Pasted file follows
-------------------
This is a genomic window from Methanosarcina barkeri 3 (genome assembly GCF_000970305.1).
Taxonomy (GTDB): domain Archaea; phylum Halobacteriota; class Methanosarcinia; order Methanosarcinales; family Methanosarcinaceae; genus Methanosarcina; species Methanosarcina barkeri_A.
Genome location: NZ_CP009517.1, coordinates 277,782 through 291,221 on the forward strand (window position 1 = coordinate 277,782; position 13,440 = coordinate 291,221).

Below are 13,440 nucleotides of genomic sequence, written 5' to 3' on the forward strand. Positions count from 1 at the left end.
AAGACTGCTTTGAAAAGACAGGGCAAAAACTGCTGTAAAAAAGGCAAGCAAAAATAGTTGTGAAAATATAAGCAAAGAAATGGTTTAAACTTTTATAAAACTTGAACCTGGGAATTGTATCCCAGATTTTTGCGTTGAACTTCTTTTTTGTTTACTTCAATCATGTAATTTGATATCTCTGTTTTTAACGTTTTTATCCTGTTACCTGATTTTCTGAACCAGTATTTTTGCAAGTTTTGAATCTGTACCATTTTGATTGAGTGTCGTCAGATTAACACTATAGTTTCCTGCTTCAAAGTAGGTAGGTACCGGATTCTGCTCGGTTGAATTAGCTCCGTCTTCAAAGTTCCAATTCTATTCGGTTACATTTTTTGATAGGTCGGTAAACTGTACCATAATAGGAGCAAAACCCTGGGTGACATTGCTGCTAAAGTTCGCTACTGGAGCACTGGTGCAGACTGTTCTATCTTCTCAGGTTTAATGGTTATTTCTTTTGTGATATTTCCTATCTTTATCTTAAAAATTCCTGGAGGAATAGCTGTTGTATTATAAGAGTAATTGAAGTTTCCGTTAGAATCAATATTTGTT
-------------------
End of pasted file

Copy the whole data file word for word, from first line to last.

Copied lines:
This is a genomic window from Methanosarcina barkeri 3 (genome assembly GCF_000970305.1).
Taxonomy (GTDB): domain Archaea; phylum Halobacteriota; class Methanosarcinia; order Methanosarcinales; family Methanosarcinaceae; genus Methanosarcina; species Methanosarcina barkeri_A.
Genome location: NZ_CP009517.1, coordinates 277,782 through 291,221 on the forward strand (window position 1 = coordinate 277,782; position 13,440 = coordinate 291,221).

Below are 13,440 nucleotides of genomic sequence, written 5' to 3' on the forward strand. Positions count from 1 at the left end.
AAGACTGCTTTGAAAAGACAGGGCAAAAACTGCTGTAAAAAAGGCAAGCAAAAATAGTTGTGAAAATATAAGCAAAGAAATGGTTTAAACTTTTATAAAACTTGAACCTGGGAATTGTATCCCAGATTTTTGCGTTGAACTTCTTTTTTGTTTACTTCAATCATGTAATTTGATATCTCTGTTTTTAACGTTTTTATCCTGTTACCTGATTTTCTGAACCAGTATTTTTGCAAGTTTTGAATCTGTACCATTTTGATTGAGTGTCGTCAGATTAACACTATAGTTTCCTGCTTCAAAGTAGGTAGGTACCGGATTCTGCTCGGTTGAATTAGCTCCGTCTTCAAAGTTCCAATTCTATTCGGTTACATTTTTTGATAGGTCGGTAAACTGTACCATAATAGGAGCAAAACCCTGGGTGACATTGCTGCTAAAGTTCGCTACTGGAGCACTGGTGCAGACTGTTCTATCTTCTCAGGTTTAATGGTTATTTCTTTTGTGATATTTCCTATCTTTATCTTAAAAATTCCTGGAGGAATAGCTGTTGTATTATAAGAGTAATTGAAGTTTCCGTTAGAATCAATATTTGTT